Class and politics in the work of Henry Pelling
in Interpreting the Labour Party

This chapter looks at Henry Pelling's early work on the origins of the Labour Party and shows how it was based on a coherent, if theoretically understated conception of class and politics in modern Britain. It examines some of Pelling's unpublished papers to explore the influences on his thinking of a distinctive and, for an allegedly dull historian, perhaps surprisingly continental strand of socialist thought. The chapter demonstrates that a position is sympathetic to the moderate mainstream of the Labour Party. Pelling's subsequent doctoral research on the early history of the Independent Labour Party (ILP) brought him into personal contact with many of the by-then-elderly pioneers of British Labour politics. The Origins of the Labour Party did contain significant teleological elements, for it identified those chains of events, which led to the end-point of the foundation conference in 1900.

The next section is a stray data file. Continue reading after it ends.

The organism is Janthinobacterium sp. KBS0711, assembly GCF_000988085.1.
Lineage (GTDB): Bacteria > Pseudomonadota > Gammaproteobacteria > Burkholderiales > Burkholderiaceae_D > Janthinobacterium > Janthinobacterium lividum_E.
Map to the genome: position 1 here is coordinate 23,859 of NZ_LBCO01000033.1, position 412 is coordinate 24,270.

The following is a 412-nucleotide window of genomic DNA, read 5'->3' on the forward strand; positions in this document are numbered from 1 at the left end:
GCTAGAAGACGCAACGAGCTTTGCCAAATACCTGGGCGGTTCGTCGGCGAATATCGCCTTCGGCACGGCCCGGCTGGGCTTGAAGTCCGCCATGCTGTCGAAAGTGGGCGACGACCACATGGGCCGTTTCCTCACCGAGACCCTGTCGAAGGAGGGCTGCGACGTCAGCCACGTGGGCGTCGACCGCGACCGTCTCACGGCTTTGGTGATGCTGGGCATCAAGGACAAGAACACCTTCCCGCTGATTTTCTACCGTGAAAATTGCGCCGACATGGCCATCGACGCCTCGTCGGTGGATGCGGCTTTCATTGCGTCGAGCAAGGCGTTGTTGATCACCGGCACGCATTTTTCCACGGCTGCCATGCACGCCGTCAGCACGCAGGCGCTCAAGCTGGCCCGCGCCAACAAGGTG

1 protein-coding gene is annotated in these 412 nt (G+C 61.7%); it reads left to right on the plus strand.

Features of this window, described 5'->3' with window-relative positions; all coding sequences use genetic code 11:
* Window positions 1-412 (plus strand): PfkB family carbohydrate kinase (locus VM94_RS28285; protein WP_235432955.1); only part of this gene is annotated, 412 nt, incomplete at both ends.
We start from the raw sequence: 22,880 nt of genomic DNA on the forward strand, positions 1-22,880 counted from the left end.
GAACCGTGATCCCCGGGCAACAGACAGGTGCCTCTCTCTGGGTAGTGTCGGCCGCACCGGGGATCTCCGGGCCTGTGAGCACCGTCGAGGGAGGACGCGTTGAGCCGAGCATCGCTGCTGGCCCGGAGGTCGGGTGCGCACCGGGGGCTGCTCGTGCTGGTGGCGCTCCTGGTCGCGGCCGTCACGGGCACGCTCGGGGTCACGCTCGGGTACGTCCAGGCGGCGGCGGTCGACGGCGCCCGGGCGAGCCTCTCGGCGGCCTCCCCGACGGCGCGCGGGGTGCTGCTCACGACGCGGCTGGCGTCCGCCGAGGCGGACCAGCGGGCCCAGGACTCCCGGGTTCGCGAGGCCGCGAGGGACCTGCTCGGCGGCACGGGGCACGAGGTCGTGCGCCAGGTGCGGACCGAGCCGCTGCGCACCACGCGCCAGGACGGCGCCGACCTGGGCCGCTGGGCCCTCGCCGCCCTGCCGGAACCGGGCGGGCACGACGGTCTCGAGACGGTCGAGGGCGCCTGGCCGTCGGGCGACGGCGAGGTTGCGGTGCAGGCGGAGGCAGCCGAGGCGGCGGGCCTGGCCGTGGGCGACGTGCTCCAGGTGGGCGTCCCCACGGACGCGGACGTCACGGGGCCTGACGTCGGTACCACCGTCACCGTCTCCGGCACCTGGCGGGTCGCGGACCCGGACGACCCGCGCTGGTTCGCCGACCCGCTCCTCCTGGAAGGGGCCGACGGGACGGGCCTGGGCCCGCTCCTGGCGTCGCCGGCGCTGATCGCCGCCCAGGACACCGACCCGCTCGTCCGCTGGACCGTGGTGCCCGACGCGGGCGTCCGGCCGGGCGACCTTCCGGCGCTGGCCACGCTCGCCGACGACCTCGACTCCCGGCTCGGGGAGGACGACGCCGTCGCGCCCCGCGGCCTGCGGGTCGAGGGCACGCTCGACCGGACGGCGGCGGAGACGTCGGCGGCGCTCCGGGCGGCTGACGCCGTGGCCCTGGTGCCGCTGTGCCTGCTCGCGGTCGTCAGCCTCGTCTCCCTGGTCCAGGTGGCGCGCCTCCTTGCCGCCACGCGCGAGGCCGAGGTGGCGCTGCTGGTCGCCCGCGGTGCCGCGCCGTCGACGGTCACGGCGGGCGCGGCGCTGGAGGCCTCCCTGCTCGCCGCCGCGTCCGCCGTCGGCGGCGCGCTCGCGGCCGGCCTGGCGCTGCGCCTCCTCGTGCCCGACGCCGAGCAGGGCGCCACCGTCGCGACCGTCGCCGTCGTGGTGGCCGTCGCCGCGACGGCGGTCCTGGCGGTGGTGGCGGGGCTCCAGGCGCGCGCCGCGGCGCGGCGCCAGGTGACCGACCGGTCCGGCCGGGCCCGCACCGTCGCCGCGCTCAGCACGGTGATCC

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Interpreting the Labour Party

Approaches to Labour politics and history

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